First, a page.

Former Army captain Colin Johnson was left devastated when his hand-made bike was stolen in June – just as he was given the go-ahead to get back on the bike after spinal surgery.
He went to get his Moda Intro road racing bike from his garage in Cypress Grove, Lostock Hall, only to find the building had been broken into and the bike stolen.
Speaking at the time he said: “I was devastated. I’m 48 and I stood in the garage and was close to tears.
“I’d washed it and polished it _ I was like a kid at Christmas.
“I went from really excited to distraught that it had gone.”
He believed that someone had watched him unload the bike, worth around £2,000 from his car and put it away.
However police have raised another possibility - that sophisticated bike thieves are using the data from exercise apps to target expensive specialist bikes.
Lancashire police this week revealed that £1,813,511 worth of bikes were stolen in the county in the last year alone.
Sgt Dave Sherrington said: “In 2015, 3,852 bicycles were reported stolen across Lancashire with a value of £1,813,511. This is only the thefts which were reported to police – we actually believe there are more thefts which remain unreported.
“It appears that the recent rise in the purchase of expensive high-tech bikes is fuelling the thefts – the most expensive bike stolen last year was worth over £10,000.
“We think that many of these thefts could have been prevented if owners had locked their bike up securely. Please prevent yourself from becoming a victim of bike theft by following some simple security measures. Don’t make it easy for thieves.”
Sgt Kirstie Whyatt, based at Bispham Police station, said: “We are looking closely at the apps and phoning victims to see if they might have been using them.
“We are also considering whether thieves are looking out for cars with bike carriers.”
Sgt Whyatt said police were doing all they could to ‘disrupt’ the behaviour of bike thieves,
“This is a big problem across Lancashire and we are no different on the Fylde coast,” she said.
“What has become clear is the way criminals are changing their behaviour.
“They are not taking any old bike.
“They are after cycles of high value.
“In the town centre we’re still seeing people cutting chains and taking any bike.
“But in residential areas they are breaking into sheds.”
In February last year, police investigating a spate of bike thefts across South Ribble uncovered a hoard of rare and valuable bike parts in a professional style ‘chop shop’ in Penwortham.
Dozens of bikes had been stripped down and sold for parts, or refurbished for sale as complete cycles. Among the haul, discovered in two lock ups in the Howick area of Penwortham, were rare bikes and parts from two antique bikes, and a number of high value high performance components.
One of the lock-ups had been converted into a workshop for working on the pedal bikes.
Officers called in an expert from a local cycling shop who said some of the frames were worth upwards of £1,000 and a wheel discovered in the lock-up was worth over £700.
Sgt Whyatt said it was difficult to trace bikes once they had been taken and said most were never found.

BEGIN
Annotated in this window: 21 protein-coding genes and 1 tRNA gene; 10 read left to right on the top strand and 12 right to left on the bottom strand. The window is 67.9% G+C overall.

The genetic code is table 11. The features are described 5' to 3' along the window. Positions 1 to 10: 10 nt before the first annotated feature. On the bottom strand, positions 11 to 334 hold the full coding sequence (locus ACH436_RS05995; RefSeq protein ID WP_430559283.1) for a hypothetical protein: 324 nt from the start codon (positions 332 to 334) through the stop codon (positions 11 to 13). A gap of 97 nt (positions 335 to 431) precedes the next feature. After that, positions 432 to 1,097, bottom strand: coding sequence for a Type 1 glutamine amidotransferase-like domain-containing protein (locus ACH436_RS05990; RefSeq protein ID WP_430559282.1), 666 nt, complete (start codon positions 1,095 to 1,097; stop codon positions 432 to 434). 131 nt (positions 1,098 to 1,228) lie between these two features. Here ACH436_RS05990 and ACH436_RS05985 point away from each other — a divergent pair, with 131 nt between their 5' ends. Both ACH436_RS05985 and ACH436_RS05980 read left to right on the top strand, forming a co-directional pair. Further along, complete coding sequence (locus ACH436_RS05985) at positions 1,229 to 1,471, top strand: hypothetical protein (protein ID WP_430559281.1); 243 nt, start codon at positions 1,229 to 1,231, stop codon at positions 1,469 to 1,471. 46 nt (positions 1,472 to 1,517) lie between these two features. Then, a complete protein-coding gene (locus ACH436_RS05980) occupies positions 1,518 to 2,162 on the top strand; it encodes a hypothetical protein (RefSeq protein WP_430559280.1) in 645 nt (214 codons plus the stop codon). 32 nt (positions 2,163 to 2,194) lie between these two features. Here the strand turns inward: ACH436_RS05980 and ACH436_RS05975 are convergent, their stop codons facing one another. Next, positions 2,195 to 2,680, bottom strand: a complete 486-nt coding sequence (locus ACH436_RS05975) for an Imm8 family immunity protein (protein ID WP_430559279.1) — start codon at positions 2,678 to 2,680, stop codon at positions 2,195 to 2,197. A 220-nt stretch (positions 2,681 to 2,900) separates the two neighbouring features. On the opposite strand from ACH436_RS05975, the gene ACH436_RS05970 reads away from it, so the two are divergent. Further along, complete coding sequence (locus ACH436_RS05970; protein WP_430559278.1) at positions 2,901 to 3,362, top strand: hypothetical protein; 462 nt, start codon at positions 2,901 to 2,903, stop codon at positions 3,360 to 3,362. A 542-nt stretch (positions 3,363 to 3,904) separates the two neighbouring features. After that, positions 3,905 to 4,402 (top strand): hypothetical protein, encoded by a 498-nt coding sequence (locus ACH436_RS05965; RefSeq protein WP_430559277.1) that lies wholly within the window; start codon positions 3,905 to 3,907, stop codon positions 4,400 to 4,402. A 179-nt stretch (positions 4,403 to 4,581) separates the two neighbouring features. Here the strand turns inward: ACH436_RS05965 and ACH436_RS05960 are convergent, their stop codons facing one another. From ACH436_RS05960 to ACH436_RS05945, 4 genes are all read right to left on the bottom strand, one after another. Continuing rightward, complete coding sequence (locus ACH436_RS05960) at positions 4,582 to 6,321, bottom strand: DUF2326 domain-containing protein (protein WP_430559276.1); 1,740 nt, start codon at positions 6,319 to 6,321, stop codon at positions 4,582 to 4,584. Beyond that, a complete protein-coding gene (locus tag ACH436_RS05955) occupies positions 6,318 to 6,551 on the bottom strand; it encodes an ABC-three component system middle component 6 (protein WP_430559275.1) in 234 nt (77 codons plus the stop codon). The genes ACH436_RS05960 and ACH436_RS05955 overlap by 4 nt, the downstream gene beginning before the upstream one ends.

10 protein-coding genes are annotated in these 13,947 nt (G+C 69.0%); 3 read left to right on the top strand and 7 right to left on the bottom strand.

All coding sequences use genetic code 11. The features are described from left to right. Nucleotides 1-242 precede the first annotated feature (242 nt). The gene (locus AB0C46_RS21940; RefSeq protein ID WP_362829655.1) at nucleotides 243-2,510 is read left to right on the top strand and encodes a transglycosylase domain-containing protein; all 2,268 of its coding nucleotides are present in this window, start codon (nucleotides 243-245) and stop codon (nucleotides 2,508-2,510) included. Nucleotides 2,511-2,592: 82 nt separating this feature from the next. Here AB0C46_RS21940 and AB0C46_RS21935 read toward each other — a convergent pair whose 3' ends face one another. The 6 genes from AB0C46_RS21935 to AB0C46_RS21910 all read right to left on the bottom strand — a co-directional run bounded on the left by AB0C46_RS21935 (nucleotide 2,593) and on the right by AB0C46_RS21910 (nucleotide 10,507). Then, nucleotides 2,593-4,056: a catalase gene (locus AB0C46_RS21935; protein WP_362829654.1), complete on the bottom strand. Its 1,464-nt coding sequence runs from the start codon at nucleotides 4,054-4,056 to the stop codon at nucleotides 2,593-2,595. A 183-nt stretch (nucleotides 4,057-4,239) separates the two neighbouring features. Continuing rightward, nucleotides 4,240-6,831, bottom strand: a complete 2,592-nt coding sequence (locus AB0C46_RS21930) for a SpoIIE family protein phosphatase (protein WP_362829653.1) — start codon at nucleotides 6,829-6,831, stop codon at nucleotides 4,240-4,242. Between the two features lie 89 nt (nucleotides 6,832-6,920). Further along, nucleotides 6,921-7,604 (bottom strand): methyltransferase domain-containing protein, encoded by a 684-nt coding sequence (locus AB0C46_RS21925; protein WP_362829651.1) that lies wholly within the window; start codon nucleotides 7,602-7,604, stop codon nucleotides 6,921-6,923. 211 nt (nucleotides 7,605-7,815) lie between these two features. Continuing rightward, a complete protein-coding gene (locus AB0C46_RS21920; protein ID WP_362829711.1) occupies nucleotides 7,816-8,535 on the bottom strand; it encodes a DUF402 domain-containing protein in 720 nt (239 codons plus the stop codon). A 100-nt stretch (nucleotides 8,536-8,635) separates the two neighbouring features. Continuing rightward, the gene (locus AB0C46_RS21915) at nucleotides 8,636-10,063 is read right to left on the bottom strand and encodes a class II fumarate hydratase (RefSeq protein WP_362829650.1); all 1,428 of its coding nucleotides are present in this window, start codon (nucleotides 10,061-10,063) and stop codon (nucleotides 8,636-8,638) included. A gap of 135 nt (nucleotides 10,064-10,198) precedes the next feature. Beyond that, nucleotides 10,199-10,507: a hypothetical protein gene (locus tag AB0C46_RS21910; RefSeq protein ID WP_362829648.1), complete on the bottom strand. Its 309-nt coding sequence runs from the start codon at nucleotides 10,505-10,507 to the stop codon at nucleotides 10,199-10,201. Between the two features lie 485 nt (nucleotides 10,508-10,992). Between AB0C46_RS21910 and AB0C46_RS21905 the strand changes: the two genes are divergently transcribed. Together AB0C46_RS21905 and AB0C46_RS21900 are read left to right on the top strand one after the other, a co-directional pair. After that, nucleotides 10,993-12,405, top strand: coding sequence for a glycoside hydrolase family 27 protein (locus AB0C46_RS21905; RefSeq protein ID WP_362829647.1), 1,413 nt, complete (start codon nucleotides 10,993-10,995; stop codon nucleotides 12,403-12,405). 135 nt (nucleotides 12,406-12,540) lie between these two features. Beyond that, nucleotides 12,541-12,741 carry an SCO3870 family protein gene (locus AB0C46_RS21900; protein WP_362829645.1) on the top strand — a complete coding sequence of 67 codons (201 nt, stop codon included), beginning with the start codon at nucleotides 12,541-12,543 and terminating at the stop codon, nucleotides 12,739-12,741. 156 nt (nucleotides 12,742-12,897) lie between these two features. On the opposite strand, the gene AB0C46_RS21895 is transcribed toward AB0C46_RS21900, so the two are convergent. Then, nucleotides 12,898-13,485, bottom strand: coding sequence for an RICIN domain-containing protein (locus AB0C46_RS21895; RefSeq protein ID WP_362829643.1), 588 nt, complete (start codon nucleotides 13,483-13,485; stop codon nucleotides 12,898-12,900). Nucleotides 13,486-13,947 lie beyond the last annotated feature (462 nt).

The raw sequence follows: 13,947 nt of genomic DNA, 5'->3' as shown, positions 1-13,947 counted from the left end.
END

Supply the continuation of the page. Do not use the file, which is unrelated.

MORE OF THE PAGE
She said thieves were not advertising large numbers of bikes for sale on online aution or car boot sites but made clear officers were constantly monitoring the selling community.
She said: “We are constantly trying to disrupt the thieves in their operations.
In January this year a bike worth £1,200 was stolen after several garages were ransacked in Poulton overnight.
In the past police have recommended bike owners take pictures of their cycles and have them valued.
The most expensive bike stolen in Lancashire last year was worth more than £10,000.
Bike thefts reported to Lancashire Police in 2015
Chorley - 193
West Lancs - 137
Lancashire total - 3,852
In February, nearly £17,000 worth of suspension mountain bikes and parts was stolen from Bounce Rivington Leisure in the Coppull Enterprise Centre.
Owner Frank Spear said it “opened his eyes” to the extent of bicycle crime in Lancashire, and the business has since relocated for security reasons.
Mr Spear said: “There’s a very organised criminal world in Lancashire - they all know one another and know how it works.
“Stolen bikes get broken up quickly and parts swapped around, so you might see your frame on a bike on eBay, but the rest would be different.
“An average high-end bike would cost about £3,500 - it’s virtually the norm and with 0 per cent finance people don’t even bat an eyelid.
“Many are worth around £7,000 and if you want the top-end stuff, like Bradley Wiggins rides, then it’s £15,000.”
He added: “The biggest threat to bicycle security is Facebook. People are proud of what they have and put their bikes as profile pictures, take pictures by their car with the registration clearly visible, and have an open profile.
“Strava’s another one, but there are privacy settings where you can block out locations so people can’t see where you’re setting off from or returning to.
“The best defence is not letting people know what you have in the first place, but I even heard an interview with a reformed bike thief who was saying he’d sit on a motorway bridge in a car waiting for high-end bikes to come past. Then he’d literally follow them to see where they lived and make a note of it.”